except in car magazines,
shows, etc.

But at the time,
it was extremely popular
with a stylish trim set,
despite the car being
similar to previous
Ford models in
many ways.

Standard equipment
included a three speed
on-the-column manual
shift, power steering,
power assist brakes,
oil bath air cleaner,
and chrome panels,
trim rings and caps.

It was assembled for most
dealerships east of the
Mississippi at the Chester,
PA. plant with parts shipped
directly from Detroit.

To some extent, the modern
car buyer might feel a bit
confounded about how
automobile models were
categorized in the 50’s:

but simply put, there were
three Ford automobile
designations in 1952- 
all with 115 inch
wheelbase frames:

a base model called “Mainline”,
a mid-range model “Custom ”
and, of course,
the top – “Crestline”.

On top of that, then,
would be a body style:

In order
to get the ‘Victoria’
(luxury version),
the ‘Sunliner’
(a convertible),
or ‘Starliner’ – you
had to start by ordering
or buying a Crestline.

In it’s first year (1952),
the car was offered in 2
door hardtops and
convertibles- the only
four door Crestline available
was an 8 passenger Country
Squire station wagon.

It took two years,
but in 1954,
a four door sedan,
as well as a 2 door
‘Skyliner’
( a coupe with a
tinted transparent
acrylic strip built
into the roof )
became available.

Crestline always came
with a 239 C.I.,
110 HP, V-8 engine,
until it’s last year,
when a 223 straight six
was offered.

In 1955, the Crestline
was discontinued completely, and a new
model, the Fairlane,
took it’s spot at the top of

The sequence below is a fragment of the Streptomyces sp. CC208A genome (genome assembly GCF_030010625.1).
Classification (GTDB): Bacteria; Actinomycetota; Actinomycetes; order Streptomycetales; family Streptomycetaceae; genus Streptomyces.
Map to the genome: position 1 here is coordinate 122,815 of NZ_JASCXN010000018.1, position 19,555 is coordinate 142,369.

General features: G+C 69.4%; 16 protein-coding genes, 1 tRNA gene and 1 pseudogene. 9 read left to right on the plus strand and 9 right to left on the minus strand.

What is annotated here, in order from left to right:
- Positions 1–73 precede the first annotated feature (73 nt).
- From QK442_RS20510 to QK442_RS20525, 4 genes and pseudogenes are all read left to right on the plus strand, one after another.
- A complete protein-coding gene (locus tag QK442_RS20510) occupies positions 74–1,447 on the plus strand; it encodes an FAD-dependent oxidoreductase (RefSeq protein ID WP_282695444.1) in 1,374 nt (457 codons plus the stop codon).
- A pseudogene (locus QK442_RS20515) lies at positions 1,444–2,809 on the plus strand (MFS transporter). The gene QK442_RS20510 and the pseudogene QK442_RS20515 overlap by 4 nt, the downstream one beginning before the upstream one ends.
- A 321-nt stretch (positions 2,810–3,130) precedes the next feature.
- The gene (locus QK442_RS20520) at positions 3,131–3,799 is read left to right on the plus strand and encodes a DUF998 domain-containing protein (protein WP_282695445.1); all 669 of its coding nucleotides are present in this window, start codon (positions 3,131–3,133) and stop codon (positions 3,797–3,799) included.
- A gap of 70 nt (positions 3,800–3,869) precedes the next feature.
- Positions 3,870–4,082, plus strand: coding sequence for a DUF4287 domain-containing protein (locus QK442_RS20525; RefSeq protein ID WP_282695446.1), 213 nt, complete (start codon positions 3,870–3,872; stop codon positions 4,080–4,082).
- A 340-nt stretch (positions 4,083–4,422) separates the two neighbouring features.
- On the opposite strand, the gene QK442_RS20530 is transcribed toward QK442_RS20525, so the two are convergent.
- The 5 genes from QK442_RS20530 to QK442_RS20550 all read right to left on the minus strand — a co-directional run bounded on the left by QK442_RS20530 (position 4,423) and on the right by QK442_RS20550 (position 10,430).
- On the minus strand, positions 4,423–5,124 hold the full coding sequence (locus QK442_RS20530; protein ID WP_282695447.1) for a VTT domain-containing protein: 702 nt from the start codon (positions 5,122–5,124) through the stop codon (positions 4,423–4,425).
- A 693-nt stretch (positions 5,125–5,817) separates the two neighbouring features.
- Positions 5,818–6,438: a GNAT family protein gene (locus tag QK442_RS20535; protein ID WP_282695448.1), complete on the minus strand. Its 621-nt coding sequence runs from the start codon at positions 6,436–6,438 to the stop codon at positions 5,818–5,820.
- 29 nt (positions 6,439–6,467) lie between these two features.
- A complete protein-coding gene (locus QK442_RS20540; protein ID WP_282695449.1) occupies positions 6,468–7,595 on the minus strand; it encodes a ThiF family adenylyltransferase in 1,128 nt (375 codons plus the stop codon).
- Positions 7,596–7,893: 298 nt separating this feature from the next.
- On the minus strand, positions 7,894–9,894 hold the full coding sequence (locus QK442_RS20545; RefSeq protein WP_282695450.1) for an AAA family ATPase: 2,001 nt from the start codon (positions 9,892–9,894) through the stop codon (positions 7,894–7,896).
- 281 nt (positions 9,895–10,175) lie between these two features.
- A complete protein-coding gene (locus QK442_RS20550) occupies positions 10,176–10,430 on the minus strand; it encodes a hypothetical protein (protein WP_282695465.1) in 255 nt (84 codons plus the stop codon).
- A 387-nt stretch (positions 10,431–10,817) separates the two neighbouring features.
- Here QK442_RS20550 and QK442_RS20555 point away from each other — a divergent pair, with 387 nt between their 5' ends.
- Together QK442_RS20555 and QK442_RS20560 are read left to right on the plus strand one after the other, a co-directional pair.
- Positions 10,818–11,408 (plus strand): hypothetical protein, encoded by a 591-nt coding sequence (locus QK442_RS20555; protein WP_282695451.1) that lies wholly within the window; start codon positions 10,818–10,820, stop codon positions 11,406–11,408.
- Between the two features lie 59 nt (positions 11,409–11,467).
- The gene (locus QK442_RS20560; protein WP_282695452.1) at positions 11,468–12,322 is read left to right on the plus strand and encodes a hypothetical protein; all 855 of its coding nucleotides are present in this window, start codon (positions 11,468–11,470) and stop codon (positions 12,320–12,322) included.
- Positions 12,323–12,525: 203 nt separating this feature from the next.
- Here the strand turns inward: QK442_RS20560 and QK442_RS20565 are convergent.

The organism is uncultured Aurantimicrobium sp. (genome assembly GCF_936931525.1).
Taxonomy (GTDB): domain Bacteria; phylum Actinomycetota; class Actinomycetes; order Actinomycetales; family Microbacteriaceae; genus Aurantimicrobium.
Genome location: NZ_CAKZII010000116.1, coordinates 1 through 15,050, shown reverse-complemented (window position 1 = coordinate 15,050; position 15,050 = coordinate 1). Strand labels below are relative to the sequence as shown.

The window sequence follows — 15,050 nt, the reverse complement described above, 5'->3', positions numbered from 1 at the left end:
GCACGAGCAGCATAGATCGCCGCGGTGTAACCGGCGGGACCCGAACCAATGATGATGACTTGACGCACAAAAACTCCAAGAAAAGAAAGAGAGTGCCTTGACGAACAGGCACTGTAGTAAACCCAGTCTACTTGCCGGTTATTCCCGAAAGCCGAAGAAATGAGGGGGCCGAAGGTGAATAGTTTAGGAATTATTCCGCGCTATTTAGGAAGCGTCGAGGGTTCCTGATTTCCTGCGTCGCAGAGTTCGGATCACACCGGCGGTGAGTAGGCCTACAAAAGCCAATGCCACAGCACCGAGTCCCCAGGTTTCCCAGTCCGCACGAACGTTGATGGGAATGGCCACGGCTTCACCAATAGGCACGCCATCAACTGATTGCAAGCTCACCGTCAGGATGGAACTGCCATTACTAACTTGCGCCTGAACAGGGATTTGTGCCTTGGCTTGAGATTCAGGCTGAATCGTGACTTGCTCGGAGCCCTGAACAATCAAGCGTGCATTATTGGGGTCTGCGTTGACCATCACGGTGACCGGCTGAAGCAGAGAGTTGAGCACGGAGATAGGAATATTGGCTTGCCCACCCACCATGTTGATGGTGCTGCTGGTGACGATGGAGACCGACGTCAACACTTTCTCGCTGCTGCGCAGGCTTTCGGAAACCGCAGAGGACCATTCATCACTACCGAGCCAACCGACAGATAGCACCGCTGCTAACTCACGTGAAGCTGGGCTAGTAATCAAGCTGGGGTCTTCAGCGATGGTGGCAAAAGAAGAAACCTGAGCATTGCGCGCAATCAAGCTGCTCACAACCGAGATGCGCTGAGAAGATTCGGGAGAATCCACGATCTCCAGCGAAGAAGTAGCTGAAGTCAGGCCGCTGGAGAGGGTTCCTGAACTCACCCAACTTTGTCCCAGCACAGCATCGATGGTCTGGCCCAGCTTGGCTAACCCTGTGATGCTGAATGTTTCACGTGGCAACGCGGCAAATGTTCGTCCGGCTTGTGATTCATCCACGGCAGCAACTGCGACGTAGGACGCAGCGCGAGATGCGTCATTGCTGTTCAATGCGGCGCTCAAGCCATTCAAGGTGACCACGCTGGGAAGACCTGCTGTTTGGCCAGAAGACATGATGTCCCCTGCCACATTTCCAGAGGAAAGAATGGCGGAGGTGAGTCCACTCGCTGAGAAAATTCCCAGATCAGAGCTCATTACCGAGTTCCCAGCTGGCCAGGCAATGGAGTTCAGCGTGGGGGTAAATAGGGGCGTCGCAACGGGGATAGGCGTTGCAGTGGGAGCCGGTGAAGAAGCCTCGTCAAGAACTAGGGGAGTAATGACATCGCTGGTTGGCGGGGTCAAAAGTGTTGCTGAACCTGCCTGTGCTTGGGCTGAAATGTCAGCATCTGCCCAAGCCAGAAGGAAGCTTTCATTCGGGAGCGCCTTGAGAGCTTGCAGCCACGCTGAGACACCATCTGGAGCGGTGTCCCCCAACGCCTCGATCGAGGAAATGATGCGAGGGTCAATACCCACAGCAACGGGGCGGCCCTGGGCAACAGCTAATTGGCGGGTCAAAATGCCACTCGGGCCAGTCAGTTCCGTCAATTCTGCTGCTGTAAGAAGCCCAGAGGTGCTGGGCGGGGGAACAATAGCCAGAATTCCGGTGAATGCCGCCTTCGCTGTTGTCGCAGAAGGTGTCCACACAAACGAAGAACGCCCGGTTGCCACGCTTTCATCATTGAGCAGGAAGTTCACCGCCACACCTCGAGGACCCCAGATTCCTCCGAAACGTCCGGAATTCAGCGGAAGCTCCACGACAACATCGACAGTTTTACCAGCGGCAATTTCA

the Ford lineup.

Thanks for your question !

What The Butler Saw

You’ve probably noticed
the occasional “Mutoscope”
cards that have been posted
here from time to time
on the Muscleheaded Blog….

And you might have
wondered just what
the heck a “Mutoscope”
was, anyhow.

Mutoscope was actually
a trade name name of
a large company in Chicago-butler
the American Mutoscope
Company-

….who originally made an
early motion picture device,
similar to the Edison Company’s Kinetoscope, using flip cards on
a ‘Rolodex’ sorta wheel, to
simulate motion.

The wheel would hold
about 800 cards, but
would only display
for a few seconds,

…..so to see the whole
‘movie’, you’d have to
continue to put in coins.

I’m pretty sure that
you’ve seen the kind of
thing in museums
and some older arcades —

You put a coin in the device,
you turn the handle, a light
turns on inside, and you look
down into a viewfinder.

The most popular title back
in Great-Granddaddy’s day
was called:
What the Butler Saw ” —

—  a series of scenes
featuring a Victorian
Age lady undressing in1
her bedroom as if
seen through a
keyhole —

( at right, you can see
one of the more ‘explicit’ scenes from this vintage set )

which, when viewed by
contemporary standards
would be considered
very mild, even trite,
as far as pornography goes,

……………. but at the time
was extremely racy, indeed.

In fact, the short Mutoscope’s
suggestive title became a
catch-phrase to describe
the whole genre.

I love these things–
I’m absolutely fascinated
by them.

Not that I didn’t know